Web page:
7 Responses to “The Wow Factor, The Openness, The Developers Environment, …”

  1. Mike Ellis said

    Brian, you know me too well :-)

    I’ve spent a decade in the web space (more frightening than anything to crow about..) and have worked in both lightweight and enterprise environments during that time. Over and over I’ve asked myself questions about the meaning of technology, where the complexity comes from, and what the bits under the hood bring to the party.

    Ten years further on, I’m not really much closer to answering the question, except now I’m more dogmatic about what I always believed all along: the end-user is absolutely *everything* in this equation. My take is: users aren’t just quite important, really important or reasonably vital: they are everything, bar none. The point at which your application, website, hardware, software etc pokes above the sea is infinitely more important than the huge great hulk of [whateveritisthatdrivesthetech] hiding underneath.

    This is absolutely NOT (x100) to belittle what developers (or geeks) do or how they do it but it absolutely IS a plea that however many of the “which particular schema/hardware/OS/packetshaping/django/blah.2.0” conversations we techtypes have, we keep at all times the non-technical, real-world users in our minds. My post How did IT end up like this? expands on where I believe most users are.

    Important as ALL these conversations are, I still think the main issue we have is in the soft stuff: communicating better what we do with those people who would really benefit from it.

    I’ve got a new post written on this but the title is so rude I haven’t yet been ballsey enough (or drunk enough..) to push publish. Maybe one day soon :-)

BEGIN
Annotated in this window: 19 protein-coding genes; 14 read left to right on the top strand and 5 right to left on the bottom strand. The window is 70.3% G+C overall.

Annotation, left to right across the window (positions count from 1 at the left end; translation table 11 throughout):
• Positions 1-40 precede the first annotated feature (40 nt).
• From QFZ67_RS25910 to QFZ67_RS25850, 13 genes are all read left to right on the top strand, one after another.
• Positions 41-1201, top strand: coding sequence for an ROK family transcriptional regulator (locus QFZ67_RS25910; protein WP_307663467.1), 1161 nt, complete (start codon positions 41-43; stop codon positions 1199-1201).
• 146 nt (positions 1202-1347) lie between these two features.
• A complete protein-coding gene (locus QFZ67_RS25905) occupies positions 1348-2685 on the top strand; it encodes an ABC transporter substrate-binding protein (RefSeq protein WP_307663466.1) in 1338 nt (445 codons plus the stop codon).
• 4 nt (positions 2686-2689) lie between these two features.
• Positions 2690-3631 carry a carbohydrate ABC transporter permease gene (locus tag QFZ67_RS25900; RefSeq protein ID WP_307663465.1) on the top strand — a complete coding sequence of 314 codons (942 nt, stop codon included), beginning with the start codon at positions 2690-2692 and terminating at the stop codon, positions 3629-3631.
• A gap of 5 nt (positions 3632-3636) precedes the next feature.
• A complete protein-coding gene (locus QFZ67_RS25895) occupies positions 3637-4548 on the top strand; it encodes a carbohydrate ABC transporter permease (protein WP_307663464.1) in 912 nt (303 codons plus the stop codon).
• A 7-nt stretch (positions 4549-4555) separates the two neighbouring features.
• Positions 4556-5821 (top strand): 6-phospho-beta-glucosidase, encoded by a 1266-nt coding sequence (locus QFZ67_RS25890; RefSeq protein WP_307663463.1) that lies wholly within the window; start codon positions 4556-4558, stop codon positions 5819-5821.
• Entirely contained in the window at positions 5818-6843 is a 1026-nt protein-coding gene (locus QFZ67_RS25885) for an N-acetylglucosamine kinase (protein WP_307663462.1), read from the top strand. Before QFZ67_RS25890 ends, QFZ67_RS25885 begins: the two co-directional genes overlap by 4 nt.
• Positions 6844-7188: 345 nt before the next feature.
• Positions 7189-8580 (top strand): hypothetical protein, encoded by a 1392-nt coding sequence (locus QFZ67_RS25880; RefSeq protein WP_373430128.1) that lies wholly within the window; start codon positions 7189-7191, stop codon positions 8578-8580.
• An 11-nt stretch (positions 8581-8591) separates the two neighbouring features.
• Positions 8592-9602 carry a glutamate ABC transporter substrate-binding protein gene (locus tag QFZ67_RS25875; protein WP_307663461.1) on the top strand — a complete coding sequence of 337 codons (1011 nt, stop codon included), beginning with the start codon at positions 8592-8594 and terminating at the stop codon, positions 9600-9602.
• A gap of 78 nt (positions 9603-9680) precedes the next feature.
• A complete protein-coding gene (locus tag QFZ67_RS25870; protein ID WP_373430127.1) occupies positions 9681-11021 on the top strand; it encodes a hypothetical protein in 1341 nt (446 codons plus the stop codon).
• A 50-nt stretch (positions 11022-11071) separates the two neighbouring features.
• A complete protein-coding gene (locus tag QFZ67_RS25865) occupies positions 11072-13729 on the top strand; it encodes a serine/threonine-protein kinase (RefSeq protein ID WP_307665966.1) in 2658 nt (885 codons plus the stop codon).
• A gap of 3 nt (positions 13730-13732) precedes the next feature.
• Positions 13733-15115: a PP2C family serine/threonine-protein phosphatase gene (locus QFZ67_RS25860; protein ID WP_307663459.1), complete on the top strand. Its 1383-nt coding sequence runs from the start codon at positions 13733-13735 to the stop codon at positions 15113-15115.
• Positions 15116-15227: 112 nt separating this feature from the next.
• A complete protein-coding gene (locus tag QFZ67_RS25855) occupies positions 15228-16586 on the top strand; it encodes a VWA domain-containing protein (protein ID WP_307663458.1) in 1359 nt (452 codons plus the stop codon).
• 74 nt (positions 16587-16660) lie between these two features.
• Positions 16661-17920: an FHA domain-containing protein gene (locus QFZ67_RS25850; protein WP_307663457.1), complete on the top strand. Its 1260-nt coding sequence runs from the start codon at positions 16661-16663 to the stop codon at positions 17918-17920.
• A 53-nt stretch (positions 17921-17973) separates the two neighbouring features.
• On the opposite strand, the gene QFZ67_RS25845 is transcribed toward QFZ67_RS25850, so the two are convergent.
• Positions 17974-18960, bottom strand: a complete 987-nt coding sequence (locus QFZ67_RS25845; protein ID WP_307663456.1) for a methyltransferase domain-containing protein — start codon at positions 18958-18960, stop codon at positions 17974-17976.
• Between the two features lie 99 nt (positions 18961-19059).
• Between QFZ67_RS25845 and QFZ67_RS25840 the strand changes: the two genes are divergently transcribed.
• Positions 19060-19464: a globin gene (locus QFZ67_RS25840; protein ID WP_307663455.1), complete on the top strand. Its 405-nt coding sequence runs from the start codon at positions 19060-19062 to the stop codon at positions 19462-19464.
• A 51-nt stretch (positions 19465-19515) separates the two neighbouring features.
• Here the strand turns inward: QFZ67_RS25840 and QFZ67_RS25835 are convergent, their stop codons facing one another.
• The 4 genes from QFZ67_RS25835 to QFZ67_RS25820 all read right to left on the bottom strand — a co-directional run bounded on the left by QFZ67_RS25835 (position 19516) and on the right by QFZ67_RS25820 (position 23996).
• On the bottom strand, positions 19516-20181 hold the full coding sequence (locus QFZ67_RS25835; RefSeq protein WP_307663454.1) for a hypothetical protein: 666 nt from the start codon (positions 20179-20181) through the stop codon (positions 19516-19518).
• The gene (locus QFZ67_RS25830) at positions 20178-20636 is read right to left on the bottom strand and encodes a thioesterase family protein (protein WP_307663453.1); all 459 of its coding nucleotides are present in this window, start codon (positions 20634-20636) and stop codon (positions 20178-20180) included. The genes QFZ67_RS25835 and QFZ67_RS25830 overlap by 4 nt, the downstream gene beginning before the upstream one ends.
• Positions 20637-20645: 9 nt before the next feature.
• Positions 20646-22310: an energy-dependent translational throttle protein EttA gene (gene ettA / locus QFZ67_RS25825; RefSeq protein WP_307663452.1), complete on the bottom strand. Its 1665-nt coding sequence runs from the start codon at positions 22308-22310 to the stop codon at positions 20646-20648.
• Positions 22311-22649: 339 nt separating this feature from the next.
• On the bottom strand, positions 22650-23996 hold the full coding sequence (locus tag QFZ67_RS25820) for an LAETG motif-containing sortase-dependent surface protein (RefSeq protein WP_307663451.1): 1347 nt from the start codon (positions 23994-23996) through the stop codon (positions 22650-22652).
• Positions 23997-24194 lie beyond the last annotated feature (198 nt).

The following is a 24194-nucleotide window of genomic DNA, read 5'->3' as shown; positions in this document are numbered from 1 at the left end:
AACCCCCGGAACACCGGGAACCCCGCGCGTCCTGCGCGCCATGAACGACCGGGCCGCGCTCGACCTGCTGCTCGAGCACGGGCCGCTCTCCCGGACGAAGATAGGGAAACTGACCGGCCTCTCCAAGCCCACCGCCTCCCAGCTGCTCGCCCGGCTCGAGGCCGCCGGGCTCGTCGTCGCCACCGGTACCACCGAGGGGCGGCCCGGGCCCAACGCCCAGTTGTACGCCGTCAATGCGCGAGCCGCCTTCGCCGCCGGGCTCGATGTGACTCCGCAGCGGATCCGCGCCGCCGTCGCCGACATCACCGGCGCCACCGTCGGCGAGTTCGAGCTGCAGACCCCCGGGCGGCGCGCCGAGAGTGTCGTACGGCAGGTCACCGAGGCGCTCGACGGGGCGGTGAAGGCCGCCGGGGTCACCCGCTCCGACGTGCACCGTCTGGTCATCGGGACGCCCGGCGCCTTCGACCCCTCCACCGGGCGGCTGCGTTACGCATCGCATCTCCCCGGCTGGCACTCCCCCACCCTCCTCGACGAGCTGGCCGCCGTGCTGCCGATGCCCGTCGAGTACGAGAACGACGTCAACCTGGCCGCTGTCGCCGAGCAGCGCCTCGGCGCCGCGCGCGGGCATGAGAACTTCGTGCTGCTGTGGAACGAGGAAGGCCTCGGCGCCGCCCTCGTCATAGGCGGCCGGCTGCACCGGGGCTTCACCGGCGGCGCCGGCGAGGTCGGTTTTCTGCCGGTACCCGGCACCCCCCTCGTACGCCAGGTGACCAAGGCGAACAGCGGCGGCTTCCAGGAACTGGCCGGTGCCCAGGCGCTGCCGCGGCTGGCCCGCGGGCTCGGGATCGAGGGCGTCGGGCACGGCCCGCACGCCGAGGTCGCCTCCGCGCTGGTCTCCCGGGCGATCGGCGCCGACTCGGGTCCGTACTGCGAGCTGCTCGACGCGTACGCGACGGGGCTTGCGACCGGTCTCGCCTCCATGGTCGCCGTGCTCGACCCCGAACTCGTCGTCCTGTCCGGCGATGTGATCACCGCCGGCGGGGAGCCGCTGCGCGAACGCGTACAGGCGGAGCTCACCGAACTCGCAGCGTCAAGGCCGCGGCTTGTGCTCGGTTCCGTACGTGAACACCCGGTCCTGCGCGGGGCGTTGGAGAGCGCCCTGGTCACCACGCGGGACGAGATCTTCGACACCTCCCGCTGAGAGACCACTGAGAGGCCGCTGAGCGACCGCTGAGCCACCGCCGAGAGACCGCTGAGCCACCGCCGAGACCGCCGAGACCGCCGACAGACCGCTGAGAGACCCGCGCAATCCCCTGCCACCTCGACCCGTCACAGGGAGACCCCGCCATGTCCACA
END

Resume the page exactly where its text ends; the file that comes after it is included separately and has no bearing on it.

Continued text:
2. I think it was the film Wall Street that gave us the scary line “Greed is good”. Perhaps (a little less morally deviant) I would suggest variety is good. When one company or philosophy dominates too much in their way then we end up stiffled and development and end user suffers.

    Is the end-user Queen? Probably yes, certainly in current education practice where we tend to try to encourage learner engagement (of course this hasn’t always been the case). So does that mean it doesn’t matter how the devices or software is produced? I would argue No, it does matter.

    It matters that we keep a health bubbling pot. Education is a recipe that I hope will never be finished. In digital education, with the current obsession of centralised VLE’s – which aren’t virtual and one supplier fits all we run the risk of losing the imagination and innovation which will help take us into the mid-21st century.

    From a user perspective the system doesn’t matter I agree with that view but from an educational grand plan perspective then lack of choice in education is limiting. I think it is exciting times ahead for digital education but they will be difficult. If we really want things like personalization, lifelong learning and true education for all then we need flexible development and adoption and at the moment education is poorly equipment to react with the speed and agility required to keep up.

    We need to be careful that we don’t become populist for the sake of it, simply adopting systems because they are in mass use. Ideally we should consider why they are popular and then ask if they have educational value. Then if they do; adopt and adapt. One of our problems is that at the moment the pace of technolgical change is too fast for the education project mindest. By the time proposals are written and funding secured, the world is already moving on. We need to find a way of solving that so we can keep up and adapt and adopt more quickly.

  3. Brian, I believe you are missing the point about the openness of the platform.

    It’s got nothing to do with what end users want and everything to do with what everything to do with what developers want. It is the developers who make devices usable and increase the number of users.